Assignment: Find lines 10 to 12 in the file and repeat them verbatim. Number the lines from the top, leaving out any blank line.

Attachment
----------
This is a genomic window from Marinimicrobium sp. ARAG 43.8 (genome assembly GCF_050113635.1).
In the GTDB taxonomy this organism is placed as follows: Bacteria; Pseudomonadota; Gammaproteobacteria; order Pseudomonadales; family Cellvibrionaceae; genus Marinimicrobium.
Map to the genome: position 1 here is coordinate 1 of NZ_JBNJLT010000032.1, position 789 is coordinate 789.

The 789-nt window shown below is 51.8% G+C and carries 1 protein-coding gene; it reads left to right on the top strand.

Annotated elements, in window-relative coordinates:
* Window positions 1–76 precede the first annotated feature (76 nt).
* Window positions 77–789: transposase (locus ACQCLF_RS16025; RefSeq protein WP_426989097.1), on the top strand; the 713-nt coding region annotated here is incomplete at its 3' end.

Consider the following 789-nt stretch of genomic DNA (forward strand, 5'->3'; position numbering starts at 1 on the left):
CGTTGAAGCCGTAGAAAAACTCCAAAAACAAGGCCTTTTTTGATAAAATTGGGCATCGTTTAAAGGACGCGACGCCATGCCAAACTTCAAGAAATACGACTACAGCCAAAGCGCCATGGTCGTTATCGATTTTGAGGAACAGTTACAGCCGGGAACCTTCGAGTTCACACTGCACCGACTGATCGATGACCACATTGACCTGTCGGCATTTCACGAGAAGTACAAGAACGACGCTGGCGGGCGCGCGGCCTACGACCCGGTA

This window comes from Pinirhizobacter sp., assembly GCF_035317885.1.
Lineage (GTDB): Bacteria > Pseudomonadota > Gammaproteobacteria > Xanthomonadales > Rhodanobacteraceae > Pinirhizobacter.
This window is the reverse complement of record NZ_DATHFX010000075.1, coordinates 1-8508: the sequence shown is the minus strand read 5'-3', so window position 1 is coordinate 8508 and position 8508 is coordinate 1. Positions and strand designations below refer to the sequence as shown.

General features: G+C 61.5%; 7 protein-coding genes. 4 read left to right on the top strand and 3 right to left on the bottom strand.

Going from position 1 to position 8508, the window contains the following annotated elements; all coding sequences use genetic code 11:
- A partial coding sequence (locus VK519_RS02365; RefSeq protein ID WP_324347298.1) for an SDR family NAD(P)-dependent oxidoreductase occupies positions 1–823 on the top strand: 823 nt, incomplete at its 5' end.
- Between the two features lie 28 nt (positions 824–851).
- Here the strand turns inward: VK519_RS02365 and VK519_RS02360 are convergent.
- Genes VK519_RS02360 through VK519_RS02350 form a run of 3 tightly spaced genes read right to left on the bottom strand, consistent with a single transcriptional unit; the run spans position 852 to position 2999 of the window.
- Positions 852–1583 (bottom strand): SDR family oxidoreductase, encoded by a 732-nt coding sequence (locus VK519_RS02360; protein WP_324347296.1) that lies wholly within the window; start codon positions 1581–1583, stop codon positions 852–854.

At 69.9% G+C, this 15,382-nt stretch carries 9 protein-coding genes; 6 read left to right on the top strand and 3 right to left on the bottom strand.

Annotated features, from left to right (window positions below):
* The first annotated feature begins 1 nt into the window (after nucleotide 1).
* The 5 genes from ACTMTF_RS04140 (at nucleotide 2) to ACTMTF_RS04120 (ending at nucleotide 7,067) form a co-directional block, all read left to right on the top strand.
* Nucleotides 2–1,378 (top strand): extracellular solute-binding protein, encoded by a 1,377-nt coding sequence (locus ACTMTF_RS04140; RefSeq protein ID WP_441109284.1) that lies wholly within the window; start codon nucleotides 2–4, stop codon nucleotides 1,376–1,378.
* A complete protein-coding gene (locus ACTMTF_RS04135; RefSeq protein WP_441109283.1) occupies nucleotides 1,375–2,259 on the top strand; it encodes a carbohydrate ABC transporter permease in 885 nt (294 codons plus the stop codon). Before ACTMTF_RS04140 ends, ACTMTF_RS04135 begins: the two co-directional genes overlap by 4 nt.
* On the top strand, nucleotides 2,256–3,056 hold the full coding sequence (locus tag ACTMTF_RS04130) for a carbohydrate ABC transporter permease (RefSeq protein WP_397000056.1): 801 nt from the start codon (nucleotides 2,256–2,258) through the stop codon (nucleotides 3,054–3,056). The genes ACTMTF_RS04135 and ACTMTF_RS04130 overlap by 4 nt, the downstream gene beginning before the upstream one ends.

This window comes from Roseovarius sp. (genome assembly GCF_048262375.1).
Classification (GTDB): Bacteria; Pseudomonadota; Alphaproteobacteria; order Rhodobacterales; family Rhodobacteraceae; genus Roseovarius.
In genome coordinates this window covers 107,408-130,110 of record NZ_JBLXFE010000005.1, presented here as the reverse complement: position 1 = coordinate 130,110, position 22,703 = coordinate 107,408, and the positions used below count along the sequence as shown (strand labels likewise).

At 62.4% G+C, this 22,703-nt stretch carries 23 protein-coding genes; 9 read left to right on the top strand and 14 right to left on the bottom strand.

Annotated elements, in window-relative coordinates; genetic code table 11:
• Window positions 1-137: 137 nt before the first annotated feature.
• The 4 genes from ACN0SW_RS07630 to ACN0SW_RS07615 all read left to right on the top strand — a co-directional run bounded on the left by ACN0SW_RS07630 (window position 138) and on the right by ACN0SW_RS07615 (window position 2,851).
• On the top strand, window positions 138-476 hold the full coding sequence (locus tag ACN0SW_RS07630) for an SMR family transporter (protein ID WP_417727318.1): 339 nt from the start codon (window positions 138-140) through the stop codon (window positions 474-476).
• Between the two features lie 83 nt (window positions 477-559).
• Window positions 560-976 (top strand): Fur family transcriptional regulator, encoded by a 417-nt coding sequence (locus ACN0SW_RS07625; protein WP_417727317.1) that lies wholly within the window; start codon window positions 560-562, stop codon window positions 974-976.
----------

This window comes from Pinirhizobacter sp., assembly GCF_035317885.1.
Lineage (GTDB): Bacteria > Pseudomonadota > Gammaproteobacteria > Xanthomonadales > Rhodanobacteraceae > Pinirhizobacter.
This window is the reverse complement of record NZ_DATHFX010000075.1, coordinates 1-8508: the sequence shown is the minus strand read 5'-3', so window position 1 is coordinate 8508 and position 8508 is coordinate 1. Positions and strand designations below refer to the sequence as shown.